Thirty-five years ago, when Royalex was a new and unproven canoe material, the folks at Old Town tossed one of their new Royalex Trippers from the factory roof. The canoe bounced, and Old Town made its point. The new material was tough. Fast forward to yesterday. Royalex has been discontinued and stockpiles are dwindling. Canoe […]
“I love to showcase beautiful parts of our backyards,” says Hunter Nichols of his new film, River Dreams, which documents a 600-mile solo canoe trip he took from central Alabama to the Mobile-Tensaw Delta in Mississippi. “Like many, I can’t afford to plan a big trip overseas, but almost everybody has a backyard river that […]
Dave and Amy Freeman check in from a portage-studded section of their route from Minnesota to Washington, D.C., highlighting some canoe-cart portaging Dos and Don’ts in this latest dispatch from their ongoing series of lessons learned during their 2,000-mile expedition across the Northeast.
Video by Nate Ptacek National Geographic Adventurers of the Year, Dave and Amy Freeman, are in the midst of Paddle to DC, a 100-day, 2,000-mile journey by water from Minnesota to Washington, D.C., in order to protect the Boundary Waters from sulfide ore mining. The couple has been sending C&K a series of dispatches highlighting […]
Over a 35-year run, my old butt has made the acquaintance of damn near every style of canoe seat; from aluminum to roto-molded plastic, from foam pedestal to tractor seat, and from cane-laced to webbing. Some have been a pleasure to meet, others . . . notsomuch.
Mike Ranta shares lessons learned during a seven-month, cross-Canada canoe voyage from B.C. to Nova Scotia: “We’ve got something really special (in Canada) and we need to keep it this way. We can’t let the mighty dollar change our attitudes on that. That kind of pride is not for sale.”
Keith Lynch was tired of his office job and wanted a challenge. He resigned and committed to a now five-month canoe trek from Montana back home to Dallas 4,000 miles down the Jefferson, Missouri, Mississippi, Red and Trinity Rivers.
Lying on my stomach, I looked over the edge of the falls. A heavy white mist rose from the base of the canyon, 1,316 feet below. I couldn’t see the bottom. Looking up, I watched the wind silently gusting through the pines, scattering the mist. Not your usual start to a canoe trip, I observed.
Dave and Amy Freeman check back in on the Mattawa River as they continue east across the Canadian Shield, plugging along with their message about the sulfide ore-mining threat to the Boundary Waters, and continuing their series of dispatches on tips, destinations, and lessons learned during their 2,000-mile expedition across the Northeast from Minnesota to Washington, D.C.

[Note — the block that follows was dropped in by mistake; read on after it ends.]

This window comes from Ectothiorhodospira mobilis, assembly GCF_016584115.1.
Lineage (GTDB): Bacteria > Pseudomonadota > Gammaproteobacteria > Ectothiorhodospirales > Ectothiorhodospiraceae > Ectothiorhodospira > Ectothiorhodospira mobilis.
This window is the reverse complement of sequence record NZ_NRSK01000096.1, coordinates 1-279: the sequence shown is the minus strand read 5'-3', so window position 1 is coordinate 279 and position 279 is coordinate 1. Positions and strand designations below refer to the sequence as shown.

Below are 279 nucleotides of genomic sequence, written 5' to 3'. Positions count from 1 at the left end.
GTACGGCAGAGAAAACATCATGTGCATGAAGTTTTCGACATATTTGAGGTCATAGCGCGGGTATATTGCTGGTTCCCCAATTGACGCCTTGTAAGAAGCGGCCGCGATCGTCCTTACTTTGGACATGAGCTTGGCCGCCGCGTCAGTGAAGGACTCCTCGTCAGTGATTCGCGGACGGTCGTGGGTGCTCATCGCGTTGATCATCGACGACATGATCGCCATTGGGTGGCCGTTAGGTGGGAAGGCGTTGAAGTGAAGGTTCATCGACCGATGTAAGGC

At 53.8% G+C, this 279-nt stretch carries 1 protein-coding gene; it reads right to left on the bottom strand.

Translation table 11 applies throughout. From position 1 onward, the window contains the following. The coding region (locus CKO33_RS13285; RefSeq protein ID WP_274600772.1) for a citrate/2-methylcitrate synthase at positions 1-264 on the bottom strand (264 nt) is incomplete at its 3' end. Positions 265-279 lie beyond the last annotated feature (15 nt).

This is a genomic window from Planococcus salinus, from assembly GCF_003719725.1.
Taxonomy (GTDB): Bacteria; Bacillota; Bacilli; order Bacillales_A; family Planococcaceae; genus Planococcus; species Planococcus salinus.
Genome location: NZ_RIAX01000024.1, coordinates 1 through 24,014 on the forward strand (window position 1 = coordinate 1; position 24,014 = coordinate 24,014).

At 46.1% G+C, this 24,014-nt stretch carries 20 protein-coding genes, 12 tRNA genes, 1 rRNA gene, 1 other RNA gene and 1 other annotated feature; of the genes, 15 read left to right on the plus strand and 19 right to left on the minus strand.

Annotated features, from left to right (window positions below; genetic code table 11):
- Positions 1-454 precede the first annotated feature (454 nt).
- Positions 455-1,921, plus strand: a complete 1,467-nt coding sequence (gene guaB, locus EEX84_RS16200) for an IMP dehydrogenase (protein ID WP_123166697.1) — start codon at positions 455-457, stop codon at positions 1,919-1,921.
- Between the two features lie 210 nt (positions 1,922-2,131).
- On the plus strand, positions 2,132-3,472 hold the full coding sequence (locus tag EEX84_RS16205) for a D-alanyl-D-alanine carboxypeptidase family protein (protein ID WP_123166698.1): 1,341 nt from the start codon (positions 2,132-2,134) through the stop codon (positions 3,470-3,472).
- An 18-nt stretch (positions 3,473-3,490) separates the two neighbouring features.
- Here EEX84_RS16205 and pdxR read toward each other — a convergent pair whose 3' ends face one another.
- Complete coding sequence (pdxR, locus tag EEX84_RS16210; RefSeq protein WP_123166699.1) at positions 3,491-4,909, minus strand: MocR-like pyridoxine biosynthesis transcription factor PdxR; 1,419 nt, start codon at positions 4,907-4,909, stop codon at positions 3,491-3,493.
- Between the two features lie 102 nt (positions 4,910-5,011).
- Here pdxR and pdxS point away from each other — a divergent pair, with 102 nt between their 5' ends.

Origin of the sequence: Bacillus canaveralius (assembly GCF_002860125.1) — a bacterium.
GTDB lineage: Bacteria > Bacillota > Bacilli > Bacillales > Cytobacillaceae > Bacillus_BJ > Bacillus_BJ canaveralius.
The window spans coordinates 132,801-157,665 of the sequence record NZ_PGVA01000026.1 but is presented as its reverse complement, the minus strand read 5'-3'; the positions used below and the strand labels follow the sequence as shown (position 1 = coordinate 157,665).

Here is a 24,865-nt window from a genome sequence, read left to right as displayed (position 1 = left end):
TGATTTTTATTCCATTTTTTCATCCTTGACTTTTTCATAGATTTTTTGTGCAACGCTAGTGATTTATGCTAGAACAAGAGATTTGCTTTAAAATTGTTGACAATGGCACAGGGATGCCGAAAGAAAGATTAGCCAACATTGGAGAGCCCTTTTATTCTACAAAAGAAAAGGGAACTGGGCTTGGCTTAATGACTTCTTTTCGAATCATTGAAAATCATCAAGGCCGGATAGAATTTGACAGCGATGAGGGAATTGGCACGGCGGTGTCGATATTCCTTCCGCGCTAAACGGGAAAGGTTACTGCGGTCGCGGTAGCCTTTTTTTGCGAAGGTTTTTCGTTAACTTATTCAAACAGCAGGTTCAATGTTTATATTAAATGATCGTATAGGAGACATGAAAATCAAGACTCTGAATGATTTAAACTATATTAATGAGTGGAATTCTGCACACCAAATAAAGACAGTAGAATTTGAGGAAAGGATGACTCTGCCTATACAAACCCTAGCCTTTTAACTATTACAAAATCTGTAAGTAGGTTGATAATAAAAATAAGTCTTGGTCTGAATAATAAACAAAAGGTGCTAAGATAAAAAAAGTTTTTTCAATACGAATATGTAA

Intrigued, Whitlock paid the $125 and commenced a year of reclamation. But even after turning the long-neglected junker back into a beautiful, red vessel once again capable water-worthy, Whitlock still wonders about the history of his rescue. Where did it come from? What was its original model? The garage sale find remains a fiberglass mystery.
When we saw this photo on Instagram, we knew we had to ask photographer Nicole Gaunt how she convinced her cat to go canoeing given the standard feline aversion to forced baths, swimming and all possible submersion. We should have known that that it would have been easier to just ask the cat — Emma Deans — herself.
Dave and Amy Freeman, in the midst of Paddle to D.C., a 100-day, 2,000-mile journey by water from Minnesota to Washington, D.C., in order to protect the Boundary Waters from sulfide ore mining, share tips on upstream travel.
Dave and Amy Freeman, are in the midst of Paddle to D.C., a 100-day, 2,000-mile journey by water from Minnesota to Washington, D.C., in order to protect the Boundary Waters from sulfide ore mining.
When Americans think of prime canoe country, they think Boundary Waters. And they’re right. But why stop at the border? Crossing into Ontario, starting with Quetico, opens an unlimited wealth of canoe country. This is what the Boundary Waters are justly famous for, only less crowded, less regulated, and with more options. This is not […]
My husband Dave and I are 26 days and about 600 miles into a 100-day, 2,000-mile expedition. Our chosen modes of travel are canoe and sailboat. The route: Ely, Minn. to Washington, D.C. The purpose: Save the pristine water of the million-acre Boundary Waters Canoe Area Wilderness (BWCAW) from the threat of sulfide ore mining. […]